With thousands of homes affected every year, subsidence could cost you as much as £250,000 to rectify. Here's how to spot it and stop it in its tracks...
Climate change has a lot to answer for, including exacerbating one issue that has disastrous effects on homes, according to insurance experts.
In July 2023, PwC, one of the world leaders of quality in assurance, tax and advisory services, said that if the extreme weather we have experienced in the last few years continues, payouts for subsidence insurance claims could reach £1.9 billion by 2030.
Though some claims can be attributed to poor building works, it is thought that the extreme weather conditions caused by the climate crisis could be an aggravating factor.
Mohammad Khan, general insurance leader at PwC UK, said: “With repeated very hot summers, we are seeing a rise in subsidence cases. Given the already dry soil and further hosepipe bans, we could see a significant spike in subsidence, which causes the ground beneath a building to sink and potentially pull the foundations down with it.”
But despite the fact that it is a problem that plagues many properties in the UK and needs urgent and immediate attention, many of us don't know what to look out for. Research by LV=GI in 2021 found that over half of homeowners falsely identify signs of subsidence.
Here’s how to identify subsidence in your home and what to do if you find it.
What is subsidence?
In a nutshell, subsidence occurs when the ground underneath a property begins to collapse and takes the building’s foundations with it. This causes one side of the house to sink and those suspect cracks to appear.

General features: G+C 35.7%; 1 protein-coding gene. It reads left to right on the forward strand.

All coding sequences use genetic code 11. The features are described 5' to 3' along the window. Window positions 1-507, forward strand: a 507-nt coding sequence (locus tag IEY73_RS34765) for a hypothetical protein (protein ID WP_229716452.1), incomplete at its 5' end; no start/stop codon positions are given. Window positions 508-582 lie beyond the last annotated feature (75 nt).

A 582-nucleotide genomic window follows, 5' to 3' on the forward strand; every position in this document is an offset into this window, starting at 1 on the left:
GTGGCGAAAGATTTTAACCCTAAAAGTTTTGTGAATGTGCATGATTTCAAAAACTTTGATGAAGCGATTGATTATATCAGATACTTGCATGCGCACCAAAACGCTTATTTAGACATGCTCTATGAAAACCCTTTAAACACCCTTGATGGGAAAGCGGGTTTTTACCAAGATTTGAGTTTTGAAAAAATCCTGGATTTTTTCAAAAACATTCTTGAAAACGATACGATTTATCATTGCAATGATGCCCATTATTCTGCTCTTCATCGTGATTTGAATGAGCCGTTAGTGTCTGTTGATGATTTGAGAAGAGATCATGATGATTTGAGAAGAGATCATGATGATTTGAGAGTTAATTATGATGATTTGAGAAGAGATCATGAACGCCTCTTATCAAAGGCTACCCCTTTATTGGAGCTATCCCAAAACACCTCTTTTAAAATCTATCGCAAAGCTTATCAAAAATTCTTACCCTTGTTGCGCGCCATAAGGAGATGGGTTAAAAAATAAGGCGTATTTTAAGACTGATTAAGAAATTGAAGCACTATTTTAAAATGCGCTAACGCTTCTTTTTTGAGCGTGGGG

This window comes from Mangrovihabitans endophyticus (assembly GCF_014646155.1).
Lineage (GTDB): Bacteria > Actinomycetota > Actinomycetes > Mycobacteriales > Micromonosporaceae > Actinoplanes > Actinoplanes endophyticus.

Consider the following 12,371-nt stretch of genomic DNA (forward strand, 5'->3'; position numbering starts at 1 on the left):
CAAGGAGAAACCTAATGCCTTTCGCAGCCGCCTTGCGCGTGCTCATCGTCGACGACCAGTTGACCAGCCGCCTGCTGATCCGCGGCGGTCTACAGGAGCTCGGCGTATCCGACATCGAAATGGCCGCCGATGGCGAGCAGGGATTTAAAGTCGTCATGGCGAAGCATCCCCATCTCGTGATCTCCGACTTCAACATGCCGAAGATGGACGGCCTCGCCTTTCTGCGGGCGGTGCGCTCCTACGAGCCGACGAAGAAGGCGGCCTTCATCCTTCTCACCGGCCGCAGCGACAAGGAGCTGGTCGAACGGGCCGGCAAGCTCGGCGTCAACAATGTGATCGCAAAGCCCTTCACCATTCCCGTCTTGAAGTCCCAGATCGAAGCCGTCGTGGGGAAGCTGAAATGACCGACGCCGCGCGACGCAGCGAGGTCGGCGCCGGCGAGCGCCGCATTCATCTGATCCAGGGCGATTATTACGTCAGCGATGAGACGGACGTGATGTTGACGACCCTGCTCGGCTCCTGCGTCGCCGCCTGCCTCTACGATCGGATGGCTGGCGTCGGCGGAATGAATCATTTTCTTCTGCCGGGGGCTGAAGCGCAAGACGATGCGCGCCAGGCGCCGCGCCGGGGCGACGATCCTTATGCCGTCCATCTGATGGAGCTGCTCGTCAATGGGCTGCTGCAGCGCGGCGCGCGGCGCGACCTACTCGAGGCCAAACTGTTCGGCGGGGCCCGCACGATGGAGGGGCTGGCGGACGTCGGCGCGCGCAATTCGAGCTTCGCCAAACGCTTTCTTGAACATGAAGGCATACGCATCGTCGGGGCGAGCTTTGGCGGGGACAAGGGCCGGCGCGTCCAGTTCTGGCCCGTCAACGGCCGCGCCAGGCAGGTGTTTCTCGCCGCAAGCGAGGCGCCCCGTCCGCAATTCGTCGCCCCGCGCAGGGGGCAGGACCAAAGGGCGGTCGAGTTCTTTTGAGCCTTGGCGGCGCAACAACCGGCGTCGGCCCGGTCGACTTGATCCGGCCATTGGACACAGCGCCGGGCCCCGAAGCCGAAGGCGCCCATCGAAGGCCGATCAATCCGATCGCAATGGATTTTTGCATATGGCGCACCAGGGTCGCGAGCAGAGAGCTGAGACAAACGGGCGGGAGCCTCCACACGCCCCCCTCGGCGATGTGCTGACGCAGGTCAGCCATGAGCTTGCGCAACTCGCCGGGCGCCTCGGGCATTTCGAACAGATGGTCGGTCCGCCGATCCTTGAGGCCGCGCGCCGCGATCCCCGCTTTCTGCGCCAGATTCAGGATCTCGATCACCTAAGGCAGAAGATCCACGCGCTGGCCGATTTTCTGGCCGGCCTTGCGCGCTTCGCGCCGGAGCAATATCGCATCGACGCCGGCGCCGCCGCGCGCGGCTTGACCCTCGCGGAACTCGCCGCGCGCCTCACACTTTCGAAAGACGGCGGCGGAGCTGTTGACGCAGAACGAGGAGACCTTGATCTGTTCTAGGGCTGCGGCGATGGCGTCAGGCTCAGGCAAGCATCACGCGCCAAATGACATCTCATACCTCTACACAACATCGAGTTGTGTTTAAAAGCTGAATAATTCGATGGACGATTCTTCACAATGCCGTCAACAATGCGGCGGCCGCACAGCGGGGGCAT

Subsidence is a different issue to ground heave, which is when the ground moves upwards rather than downwards, requiring a different course of action.
Many cracks found in homes are harmless. Image: Kwangmoozaa / Shutterstock
Of course, small cracks are a common sight in most properties and not all are a cause for concern. All new builds and home extensions will shift slightly as they settle, so small hairline cracks under 0.5 millimetres in width are normal.
However, larger cracks radiating from windows, doorways or corners can indicate that your property’s foundations have begun to sink – especially if they’ve grown over time, are wider than a 10p coin, are diagonal and are wider at the top.
How to spot subsidence
Ground engineering specialist Mainmark has outlined five key subsidence warning signs to watch out for:
1. Sinking or sloping floors: this can indicate that the ground beneath your home is collapsing and urgent attention is required.
A dropped floor level can be a cause for concern. Image: iamskyline / Shutterstock
2. Cracks in walls, paths and driveways: take note of any cracks that form a zig-zag pattern following the mortar lines of your home's brickwork. Cracks caused by subsidence are usually wide enough to fit your little finger into – and are visible internally as well as externally.
Keep an eye out for diagonal cracks. Image: eelnosiva / Shutterstock
3. Windows and doors becoming misaligned or jammed: if your home's foundations are sinking, this can cause problems with cracks around joins – sort this before they develop further.
Subsidence can be common in older properties. Image: Barnes Ian / Shutterstock
4. Skirting boards separating from the wall: visible gaps suggest that your home could be suffering from some serious movement issues that need remedying.
Monitor your skirting boards for movement. Image: billh18 / Flickr
5. Formation of puddles around the perimeter of your home: this can indicate a problem with drainage. Pooling water can then soften the soil and destabilise the ground beneath your home – more on this below.
Standing water near your home could spell trouble. Image: VDB Photos / Shutterstock
What causes subsidence?
There are some factors that make your home more susceptible to subsidence than others.
The level of moisture in the ground can cause problems. Clay soil especially can shrink, crack and shift during the summer heat, wreaking all kinds of havoc on your foundations.